• Author: Make It Dough
  • Prep Time: 45 minutes
  • Cook Time: 25 minutes
  • Total Time: 1 hour 10 minutes
  • Yield: 12 Biscuits 1x




120 grams (½ cup) sourdough discard

180 grams (¾ cup) buttermilk (see note**)

226 grams (2 sticks) unsalted butter (cut into ½ inch pieces and chilled)

388 grams (3 ¼ cup) all-purpose flour

10 grams (2 ½ teaspoons) baking powder

2 grams (¼ teaspoon) baking soda

12 grams (2 teaspoons) granulated sugar

12 grams (2 teaspoons) salt 

Egg wash

28 grams (2 tbsp) milk

1 egg


Prep: Line an 18 by 13 inch baking sheet with parchment paper

Make the dough: Stir your sourdough discard into the buttermilk until no traces of sourdough remain, set aside. 

In a large-sized mixing bowl, whisk together flour, baking powder, baking soda, sugar and salt.

Incorporate pieces of chilled butter into the flour mixture using your finger tips or a pastry cutter. You should end up with flour coated butter pieces of varying sizes.

Create a well in the center of the flour mixture, incorporate the milk mixture until all of the flour is hydrated. Lightly knead the dough in the bowl until the dough clumps together and most of the flour is hydrated (a few dry bits are ok, don’t overwork or your biscuits may turn out tough). 

Laminate the dough: Turn dough out onto a clean surface and pat into a 1 inch-thick square (you don’t have to be exact). Using a knife or bench scraper, cut dough into 4 pieces. Stack pieces on top of one another, sandwiching any loose dry bits of dough between layers, and press down to flatten. 

Shape the dough: Lift up dough with bench scraper and dust surface with flour. Roll dough into a 1-inch thick rectangle and trim a thin border around sides of dough to create clean edges. Cut into a 4×3 grid to make 12 biscuits.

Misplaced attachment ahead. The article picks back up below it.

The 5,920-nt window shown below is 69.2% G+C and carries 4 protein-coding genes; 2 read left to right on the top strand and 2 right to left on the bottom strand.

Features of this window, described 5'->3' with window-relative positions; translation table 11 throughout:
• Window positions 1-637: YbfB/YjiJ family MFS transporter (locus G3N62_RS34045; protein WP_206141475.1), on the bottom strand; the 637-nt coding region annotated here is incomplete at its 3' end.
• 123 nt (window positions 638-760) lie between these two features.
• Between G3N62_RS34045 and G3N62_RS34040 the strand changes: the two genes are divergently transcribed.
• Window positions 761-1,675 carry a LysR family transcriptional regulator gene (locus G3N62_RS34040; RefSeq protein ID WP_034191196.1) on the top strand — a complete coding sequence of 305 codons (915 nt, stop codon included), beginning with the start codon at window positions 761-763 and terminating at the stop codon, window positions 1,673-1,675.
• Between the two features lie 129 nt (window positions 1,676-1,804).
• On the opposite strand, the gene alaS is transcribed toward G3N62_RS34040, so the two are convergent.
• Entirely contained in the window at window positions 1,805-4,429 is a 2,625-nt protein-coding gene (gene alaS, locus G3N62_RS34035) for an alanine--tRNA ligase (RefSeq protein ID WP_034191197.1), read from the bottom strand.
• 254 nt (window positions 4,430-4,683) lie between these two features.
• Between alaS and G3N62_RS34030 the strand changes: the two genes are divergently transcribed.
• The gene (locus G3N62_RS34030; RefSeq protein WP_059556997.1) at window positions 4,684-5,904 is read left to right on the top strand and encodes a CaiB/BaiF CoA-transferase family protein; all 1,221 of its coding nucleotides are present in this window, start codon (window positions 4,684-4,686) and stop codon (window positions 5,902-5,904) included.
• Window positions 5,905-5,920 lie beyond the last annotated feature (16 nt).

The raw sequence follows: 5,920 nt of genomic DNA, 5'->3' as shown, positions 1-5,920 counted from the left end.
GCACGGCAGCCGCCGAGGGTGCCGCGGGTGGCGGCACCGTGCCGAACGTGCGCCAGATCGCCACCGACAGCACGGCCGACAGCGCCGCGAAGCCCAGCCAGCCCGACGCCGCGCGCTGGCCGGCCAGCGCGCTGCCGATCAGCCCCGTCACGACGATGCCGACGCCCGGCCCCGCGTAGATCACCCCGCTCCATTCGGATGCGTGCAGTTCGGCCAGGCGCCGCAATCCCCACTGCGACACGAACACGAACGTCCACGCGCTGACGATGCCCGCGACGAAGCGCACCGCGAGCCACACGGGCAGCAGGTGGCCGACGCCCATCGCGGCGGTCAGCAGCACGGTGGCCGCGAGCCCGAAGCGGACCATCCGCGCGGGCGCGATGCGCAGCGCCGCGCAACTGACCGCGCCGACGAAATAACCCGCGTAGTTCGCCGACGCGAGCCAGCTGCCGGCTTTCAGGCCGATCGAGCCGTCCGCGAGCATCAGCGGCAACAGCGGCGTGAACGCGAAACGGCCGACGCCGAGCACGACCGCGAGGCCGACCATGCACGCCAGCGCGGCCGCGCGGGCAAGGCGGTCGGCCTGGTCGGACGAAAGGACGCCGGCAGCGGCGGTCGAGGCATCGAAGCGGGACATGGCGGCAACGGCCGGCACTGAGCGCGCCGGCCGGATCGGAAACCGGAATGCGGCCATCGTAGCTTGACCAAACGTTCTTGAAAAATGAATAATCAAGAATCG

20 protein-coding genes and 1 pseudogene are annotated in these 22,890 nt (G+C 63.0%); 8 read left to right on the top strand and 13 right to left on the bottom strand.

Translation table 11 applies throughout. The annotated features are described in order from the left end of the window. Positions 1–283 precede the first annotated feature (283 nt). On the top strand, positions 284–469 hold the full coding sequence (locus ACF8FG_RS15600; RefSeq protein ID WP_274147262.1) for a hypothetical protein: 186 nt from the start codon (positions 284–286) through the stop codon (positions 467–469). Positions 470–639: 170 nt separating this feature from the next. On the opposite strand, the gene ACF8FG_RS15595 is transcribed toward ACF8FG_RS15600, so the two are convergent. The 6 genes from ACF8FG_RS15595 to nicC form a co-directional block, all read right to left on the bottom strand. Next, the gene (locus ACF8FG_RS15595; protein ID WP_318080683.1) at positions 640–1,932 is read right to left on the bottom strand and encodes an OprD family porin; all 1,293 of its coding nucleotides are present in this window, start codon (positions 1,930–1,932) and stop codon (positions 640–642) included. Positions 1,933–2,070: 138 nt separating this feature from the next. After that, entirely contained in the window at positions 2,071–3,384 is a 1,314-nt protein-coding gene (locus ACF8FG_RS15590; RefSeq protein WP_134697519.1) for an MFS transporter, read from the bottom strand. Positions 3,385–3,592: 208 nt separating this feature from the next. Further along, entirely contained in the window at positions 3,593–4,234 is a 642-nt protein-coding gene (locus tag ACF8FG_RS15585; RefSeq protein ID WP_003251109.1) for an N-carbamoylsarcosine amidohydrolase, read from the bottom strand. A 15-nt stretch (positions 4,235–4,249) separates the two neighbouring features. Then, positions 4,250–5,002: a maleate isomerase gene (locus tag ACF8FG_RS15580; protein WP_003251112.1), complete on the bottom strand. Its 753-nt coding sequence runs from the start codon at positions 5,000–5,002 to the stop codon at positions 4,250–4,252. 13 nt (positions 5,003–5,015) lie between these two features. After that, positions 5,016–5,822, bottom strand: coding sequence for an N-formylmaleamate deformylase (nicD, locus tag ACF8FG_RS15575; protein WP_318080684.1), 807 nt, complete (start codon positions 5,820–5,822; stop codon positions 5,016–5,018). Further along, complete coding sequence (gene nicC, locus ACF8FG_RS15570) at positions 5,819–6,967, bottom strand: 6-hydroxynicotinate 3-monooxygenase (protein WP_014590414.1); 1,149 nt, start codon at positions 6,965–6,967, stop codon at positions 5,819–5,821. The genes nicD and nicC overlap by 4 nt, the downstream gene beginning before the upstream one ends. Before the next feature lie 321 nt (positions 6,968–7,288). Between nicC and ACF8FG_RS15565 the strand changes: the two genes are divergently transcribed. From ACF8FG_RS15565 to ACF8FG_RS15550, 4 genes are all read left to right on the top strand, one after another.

Chill the dough: Preheat your oven to 425 F. Transfer biscuits to a parchment-lined baking sheet, spacing 2″ apart; freeze while your oven preheats, about 20 minutes.

Bake: Brush tops of biscuits with a mixture of milk and egg. Reduce oven temperature to 400 F and bake biscuits until deep golden brown on bottom and golden on top, 20–25 minutes.


Make ahead instructions: Unbaked biscuits can be frozen up to 1 month. Freeze, uncovered, on baking sheet until solid, then transfer to a resealable plastic bag. Do not thaw before baking, but add a few minutes to the baking time.

Buttermilk substitutions: you really can’t beat the texture that buttermilk imparts in these biscuits. However, if you don’t have any on hand, feel free to sub whole milk mixed with 14 grams (1 tbsp) of vinegar or lemon juice, or sour cream or yogurt thinned out with a little bit of milk.


  • Serving Size: 1 biscuit
  • Calories: 299
  • Sugar: 2.3 g
  • Fat: 16.3 g
  • Carbohydrates: 33.1 g
  • Protein: 5.4 g

Did you make this recipe?

share a photo and tag me @makeitdough!

10 Comments Add yours

  1. Deb says:

    You can grate cold butter into the flour mix. Best pastry hack ever. No need to cut it in with a pastry cutter. Use the coarse side of the grater.

    1. Ooh great tip, Deb! I’m scheming on a 100% whole grain version of this recipe, I’ll try your method for that.

  2. Amanda says:

    These biscuits are delicious! I didn’t get quite the rise you did but plan to try again. I did notice you mention mixing sugar in but don’t have it listed in your ingredients. I’m also trying to print the recipe and can’t find a print version. Do you have a feature that allows me to print a 1-2 page copy of the recipe with a picture of the biscuits without all the extra details? When I print from this page it’s 3-4 pages long.

    1. Glad you enjoyed the biscuits! Are your raising agents fresh? Or did you use buttermilk? The reaction between the acids and basics in the recipe usually helps with the height in these biscuits. I’m sorry but I don’t currently have that feature!

  3. Heather says:

    Can I sub the buttermilk for yoghurt?

    1. You can, but you may have to add more of the thickness of yogurt in comparison to buttermilk. I’d add water a little bit at a time until your dough comes together 😁

  4. maggie says:

    I see comments about buttermilk but the recipe calls for whole milk. I am confused… I want to make these but have only 2% milk. Will that work or do I need whole milk or buttermilk?

    1. 2% should work fine!

      1. Maggie says:

        Thank you. Now how much sugar? Not in ingredient list but mentioned in the instructions

  5. Just updated the recipe! Thanks for pointing that out!

Leave a Reply